Wilhelm Lexis


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Lexis, Wilhelm

 

Born July 17, 1837, in Eschweiler; died Aug. 24, 1914, in Göttingen. German economist and statistician, a representative of the school of vulgar political economics.

Lexis graduated from the University of Bonn. In 1872 he became a professor in Strasbourg, then going to Dorpat, Freiburg, and Breslau; from 1887 to 1914 he taught in Göttingen. Lexis founded the statistical theory of measuring the dispersion of random fluctuations by comparing this dispersion with the dispersion derived under the conditions of Bernoulli’s theorem. He also worked out a mortality theory using a geometrical method. He studied the problems of money circulation and supported the metallic theory of money. Lexis criticized the second volume of Das Kapital, by Karl Marx (see reference by F. Engels in Marx and Engels, Sock, 2nd ed., vol. 25, part 1, pp. 12–14).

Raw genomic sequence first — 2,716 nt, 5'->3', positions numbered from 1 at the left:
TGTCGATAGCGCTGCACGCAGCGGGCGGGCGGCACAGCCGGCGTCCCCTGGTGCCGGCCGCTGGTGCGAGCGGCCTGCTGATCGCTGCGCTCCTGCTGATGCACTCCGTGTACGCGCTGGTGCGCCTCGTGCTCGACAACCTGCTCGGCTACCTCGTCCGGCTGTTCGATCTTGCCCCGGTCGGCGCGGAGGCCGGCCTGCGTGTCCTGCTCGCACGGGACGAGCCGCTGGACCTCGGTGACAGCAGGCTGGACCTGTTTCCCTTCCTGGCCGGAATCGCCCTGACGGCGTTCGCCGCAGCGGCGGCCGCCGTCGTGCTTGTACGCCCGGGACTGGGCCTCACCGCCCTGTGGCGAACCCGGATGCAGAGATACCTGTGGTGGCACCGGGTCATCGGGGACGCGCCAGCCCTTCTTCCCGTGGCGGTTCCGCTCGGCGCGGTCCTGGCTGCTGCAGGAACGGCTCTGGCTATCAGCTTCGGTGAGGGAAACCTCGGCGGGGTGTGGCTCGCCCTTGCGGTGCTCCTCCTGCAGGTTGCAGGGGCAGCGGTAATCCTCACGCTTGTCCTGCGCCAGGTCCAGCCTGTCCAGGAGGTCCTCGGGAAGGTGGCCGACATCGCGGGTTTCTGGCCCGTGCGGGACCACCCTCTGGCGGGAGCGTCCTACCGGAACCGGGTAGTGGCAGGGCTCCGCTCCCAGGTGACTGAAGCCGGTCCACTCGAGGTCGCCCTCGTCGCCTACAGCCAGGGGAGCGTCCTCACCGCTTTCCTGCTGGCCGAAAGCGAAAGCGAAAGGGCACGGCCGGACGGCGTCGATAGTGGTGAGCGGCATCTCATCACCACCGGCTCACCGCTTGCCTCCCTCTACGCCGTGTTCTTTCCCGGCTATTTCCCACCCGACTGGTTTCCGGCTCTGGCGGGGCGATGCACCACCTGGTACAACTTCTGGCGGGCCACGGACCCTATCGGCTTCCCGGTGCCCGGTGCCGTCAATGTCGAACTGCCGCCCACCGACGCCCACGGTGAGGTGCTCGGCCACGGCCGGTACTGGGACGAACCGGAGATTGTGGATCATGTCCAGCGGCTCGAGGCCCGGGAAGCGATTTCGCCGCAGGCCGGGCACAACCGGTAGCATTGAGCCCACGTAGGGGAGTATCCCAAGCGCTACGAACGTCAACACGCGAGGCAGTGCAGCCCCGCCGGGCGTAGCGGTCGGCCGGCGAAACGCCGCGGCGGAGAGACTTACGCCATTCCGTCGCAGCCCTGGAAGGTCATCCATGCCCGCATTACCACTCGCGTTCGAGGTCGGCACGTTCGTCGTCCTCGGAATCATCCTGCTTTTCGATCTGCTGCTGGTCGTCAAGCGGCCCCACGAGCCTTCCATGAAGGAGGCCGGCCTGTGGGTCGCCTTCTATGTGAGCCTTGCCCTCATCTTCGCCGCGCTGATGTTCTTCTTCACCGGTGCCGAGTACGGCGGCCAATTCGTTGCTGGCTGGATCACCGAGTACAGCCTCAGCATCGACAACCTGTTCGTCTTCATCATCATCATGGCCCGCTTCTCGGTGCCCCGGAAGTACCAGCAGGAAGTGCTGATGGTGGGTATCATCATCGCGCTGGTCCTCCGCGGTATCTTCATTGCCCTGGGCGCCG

WORKS

Zur Theorie der Massenerscheinungen in der menschlichen Gesellschaft. Freiburg im Breisgau, 1877.
Erörterungen ü ber die Währungsfrage. Leipzig, 1881.
Abhandlungen zur Theorie der Bevölkerung- and Moralstatistik. Jena, 1903.
Allgemeine Volkswirtschaftslehre, 2nd ed. Leipzig-Berlin, 1913.
“O teorii stabil’nosti statisticheskikh riadov” (translated from German by N. S. Chetverikov. In the collection O theorii dispersii. Compiled by N. S. Chetverikov. Moscow, 1968.

N. S. CHETVERIKOV